Want to see a shocked look on your dive leader’s face? On the way back to the dive center after a day of deep diving, ask them, “How long will it take to get back to shore? My plane leaves in 3 hours”. Well on second thought you better not, too many divers simply forget the rules regarding flying after diving.

Do you know you should not fly 12 to 24 hrs after your last dive?

When you learned about dive tables and the risk of decompression illness, the concept of when you can fly after diving, was introduced. The statement is simple, wait xx hours after your last dive before flying.

The xx hours is different based on how many dives you have done in the last 48 hours and what authority is making the statement. Sadly, while there is some consensus, not everyone agrees with the numbers.

The generally accepted numbers are 12 hours for a single no-decompression dive and 18 hours for multiple dives or decompression dive in the last 48 hours. You will also hear the statement that you need to wait 24 hours.

The 24 hours comes from a presentation by DAN in 2002 during a conference about DCI. It was a based on a study that showed some risk reduction between 18 hours and 24 hours but insignificant changes after 24 hours.

Insurance companies started to write the restrictions into policies and many dive centers, and liveaboard started to enforce the requirement. Since then insurance and business have pulled back on their enforcement, making it clear it is the divers responsibility.

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Under Pressure

At first glance, the concept of flying causing a DCI is hard to grasp. It is not the flying; it is the pressurization of the aircraft that is the cause. Commercial aircraft are pressurized to equal the air pressure at a setting between 5,000 to 8,000 feet. That is at an ATM of .75 to .80.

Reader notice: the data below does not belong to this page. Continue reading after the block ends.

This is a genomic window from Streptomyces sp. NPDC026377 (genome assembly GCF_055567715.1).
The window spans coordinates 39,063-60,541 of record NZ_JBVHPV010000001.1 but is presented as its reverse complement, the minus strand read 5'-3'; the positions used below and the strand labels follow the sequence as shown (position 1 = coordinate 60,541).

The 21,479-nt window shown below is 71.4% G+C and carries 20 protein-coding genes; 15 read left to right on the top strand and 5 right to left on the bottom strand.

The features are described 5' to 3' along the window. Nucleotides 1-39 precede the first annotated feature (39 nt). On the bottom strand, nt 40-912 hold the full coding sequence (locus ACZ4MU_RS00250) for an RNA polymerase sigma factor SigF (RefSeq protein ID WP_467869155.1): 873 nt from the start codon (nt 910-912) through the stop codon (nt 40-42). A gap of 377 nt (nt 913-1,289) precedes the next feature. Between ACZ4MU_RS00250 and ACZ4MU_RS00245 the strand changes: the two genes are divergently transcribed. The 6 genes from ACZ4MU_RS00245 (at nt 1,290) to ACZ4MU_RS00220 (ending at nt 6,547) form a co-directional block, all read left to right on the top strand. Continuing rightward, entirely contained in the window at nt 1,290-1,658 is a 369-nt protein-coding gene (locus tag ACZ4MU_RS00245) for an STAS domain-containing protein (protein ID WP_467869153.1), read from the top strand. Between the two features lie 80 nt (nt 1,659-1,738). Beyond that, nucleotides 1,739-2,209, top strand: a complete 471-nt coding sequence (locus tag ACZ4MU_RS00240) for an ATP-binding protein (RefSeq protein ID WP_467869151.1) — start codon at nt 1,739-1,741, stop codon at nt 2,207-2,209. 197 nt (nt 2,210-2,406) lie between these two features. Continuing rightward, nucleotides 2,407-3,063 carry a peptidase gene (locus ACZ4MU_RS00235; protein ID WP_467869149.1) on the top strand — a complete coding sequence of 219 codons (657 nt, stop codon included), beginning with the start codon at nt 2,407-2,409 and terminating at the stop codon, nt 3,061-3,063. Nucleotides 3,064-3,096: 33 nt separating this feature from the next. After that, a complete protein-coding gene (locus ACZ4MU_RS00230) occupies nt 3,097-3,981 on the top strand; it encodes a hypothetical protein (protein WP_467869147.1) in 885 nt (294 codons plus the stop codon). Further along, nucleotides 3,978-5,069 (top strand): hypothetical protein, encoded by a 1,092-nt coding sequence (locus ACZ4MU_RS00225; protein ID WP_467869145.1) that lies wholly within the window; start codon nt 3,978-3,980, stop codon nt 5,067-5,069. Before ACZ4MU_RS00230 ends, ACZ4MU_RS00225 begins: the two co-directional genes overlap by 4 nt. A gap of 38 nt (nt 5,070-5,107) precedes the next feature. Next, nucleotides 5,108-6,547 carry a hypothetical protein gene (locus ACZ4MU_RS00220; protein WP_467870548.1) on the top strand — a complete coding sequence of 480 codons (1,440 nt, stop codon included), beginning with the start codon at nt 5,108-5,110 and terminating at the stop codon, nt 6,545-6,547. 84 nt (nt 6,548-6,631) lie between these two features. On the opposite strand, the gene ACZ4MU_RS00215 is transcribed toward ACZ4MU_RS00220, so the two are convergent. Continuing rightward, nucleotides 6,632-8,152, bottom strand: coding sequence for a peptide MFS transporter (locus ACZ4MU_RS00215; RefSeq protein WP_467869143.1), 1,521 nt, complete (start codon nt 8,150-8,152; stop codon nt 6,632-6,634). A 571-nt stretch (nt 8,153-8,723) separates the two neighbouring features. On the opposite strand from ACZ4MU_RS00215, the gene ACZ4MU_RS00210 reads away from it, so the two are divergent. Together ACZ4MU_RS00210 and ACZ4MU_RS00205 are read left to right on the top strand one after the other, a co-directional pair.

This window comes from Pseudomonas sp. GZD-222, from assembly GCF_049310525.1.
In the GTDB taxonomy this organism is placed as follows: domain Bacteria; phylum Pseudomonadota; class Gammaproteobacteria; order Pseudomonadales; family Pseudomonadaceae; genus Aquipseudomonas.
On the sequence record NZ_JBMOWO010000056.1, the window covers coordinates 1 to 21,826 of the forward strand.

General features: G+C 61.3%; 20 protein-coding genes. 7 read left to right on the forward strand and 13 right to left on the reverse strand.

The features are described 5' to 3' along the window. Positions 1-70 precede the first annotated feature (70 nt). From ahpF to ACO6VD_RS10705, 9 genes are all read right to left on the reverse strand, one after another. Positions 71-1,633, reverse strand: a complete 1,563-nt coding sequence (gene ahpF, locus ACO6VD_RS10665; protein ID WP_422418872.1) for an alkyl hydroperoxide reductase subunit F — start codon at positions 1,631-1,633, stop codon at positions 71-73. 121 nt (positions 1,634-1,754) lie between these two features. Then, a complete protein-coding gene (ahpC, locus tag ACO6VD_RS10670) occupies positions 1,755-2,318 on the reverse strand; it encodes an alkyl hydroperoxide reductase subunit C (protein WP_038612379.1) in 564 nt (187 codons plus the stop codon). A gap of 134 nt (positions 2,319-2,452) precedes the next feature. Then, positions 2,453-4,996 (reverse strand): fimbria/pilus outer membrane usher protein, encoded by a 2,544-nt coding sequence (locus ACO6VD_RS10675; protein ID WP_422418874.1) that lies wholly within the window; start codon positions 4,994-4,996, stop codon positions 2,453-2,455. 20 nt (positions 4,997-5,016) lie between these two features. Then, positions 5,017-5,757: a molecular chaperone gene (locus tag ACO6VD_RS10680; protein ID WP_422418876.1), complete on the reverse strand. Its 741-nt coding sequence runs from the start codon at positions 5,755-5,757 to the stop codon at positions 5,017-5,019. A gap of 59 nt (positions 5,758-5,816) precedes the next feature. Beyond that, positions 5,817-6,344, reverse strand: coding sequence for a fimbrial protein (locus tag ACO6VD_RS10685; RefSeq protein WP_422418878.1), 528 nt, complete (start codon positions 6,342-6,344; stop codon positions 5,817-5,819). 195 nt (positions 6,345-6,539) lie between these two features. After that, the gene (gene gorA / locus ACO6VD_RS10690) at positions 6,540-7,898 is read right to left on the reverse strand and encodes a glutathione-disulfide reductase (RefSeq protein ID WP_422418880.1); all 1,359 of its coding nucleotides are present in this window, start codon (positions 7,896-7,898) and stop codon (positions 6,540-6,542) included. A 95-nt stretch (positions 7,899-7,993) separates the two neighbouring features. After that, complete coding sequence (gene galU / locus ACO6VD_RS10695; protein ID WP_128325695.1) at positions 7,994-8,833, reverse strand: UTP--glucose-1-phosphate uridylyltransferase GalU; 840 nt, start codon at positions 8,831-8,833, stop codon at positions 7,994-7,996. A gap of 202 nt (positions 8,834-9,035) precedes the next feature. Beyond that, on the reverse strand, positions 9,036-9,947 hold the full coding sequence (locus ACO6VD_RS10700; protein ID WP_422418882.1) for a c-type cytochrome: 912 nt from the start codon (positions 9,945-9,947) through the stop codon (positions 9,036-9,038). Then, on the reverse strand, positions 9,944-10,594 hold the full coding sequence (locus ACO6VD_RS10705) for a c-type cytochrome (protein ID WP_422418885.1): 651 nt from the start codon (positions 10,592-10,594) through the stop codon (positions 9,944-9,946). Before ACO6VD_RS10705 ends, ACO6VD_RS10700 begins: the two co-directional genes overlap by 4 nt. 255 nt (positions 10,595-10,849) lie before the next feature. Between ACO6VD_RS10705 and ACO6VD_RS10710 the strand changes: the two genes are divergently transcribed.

If you recall your basic decompression theory, the nitrogen in the air you breath under pressure enters and is stored in your tissues.

When you return to the surface, 1 ATM, following the guidance of a No Decompression Dive, the amount of nitrogen remaining in your tissues is higher than normal but within acceptable tolerances.

DCI can happen when the amount of nitrogen still in tissue is above the recommended partial pressure. The speed that nitrogen leaves the tissue is a factor of the difference in pp in the tissue and in the blood. (blood pp and the pp in air equalizes in a matter of minutes). This rapid release causes larger bubbles that can cause the onset of decompression sickness.

The nitrogen bubbles are not the same as in the video below but it is an exaggerated example what could happen.

When we fly, the plane rapidly climbs, and the cabin pressure is stabilized as it passes the set altitude. In a matter of a few minutes, you have changed the ATM by about 20%. Think of it as an equivalent of an uncontrolled ascent from 60 feet.

There is an easy way to see the pressure difference, just look at a bag of in-flight peanuts or a bag of chips. They appear bloated. The major point of this pressure difference is with the lower pressure the acceptable level is also lower. When you surface the remaining nitrogen was in a safe zone, that might not be the case at .8 ATM.

Also read: Why You Should Never Miss A Safety Stop?

There is no real reason to dive and fly in the same day.

The time to fly rule is really a time to altitude rule. Divers are warned not to drive higher than 2,000 feet after diving. This rule is not as stringently applied, in fact, PADI in their Altitude Adventure manual say just leave some time before going into the mountains. The main difference the rate of the climb is vastly different.

Studies have shown that divers who dive near NDL and fly within 4 hours have a 5% increase in the chance of DCS. These are the divers who have been examined and showed no clinical signs before flight. When we reach the 24-hour mark, there is no difference in the onset of DCS between those that fly and those that do not.

Also read: Here is Why You Should Plan Your Dive and Dive Your Plan

Plan your trip so that you have a full day of relaxation before you fly back home.

Plan that next dive trip with the no-fly rule in mind. Avoid diving to NDL on your last day of diving and have the day before your departure dive free. This gives you time to relax and buys souvenirs instead of the last minute typical airport gift shops items.

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Blog written by: Rutger who is an avid scuba diver and loves to travel, dive and write about scuba diving. He at least twice a year plans a dive trip of the beaten track.

This article is published by The Scuba Page, the online magazine for Scuba Dive lovers around the world. The Scuba Page is part of RUSHKULT: the online booking platform for adventure sports. Visit the RUSHKULT platform to book your next Scuba Dive training, guided trip and accommodation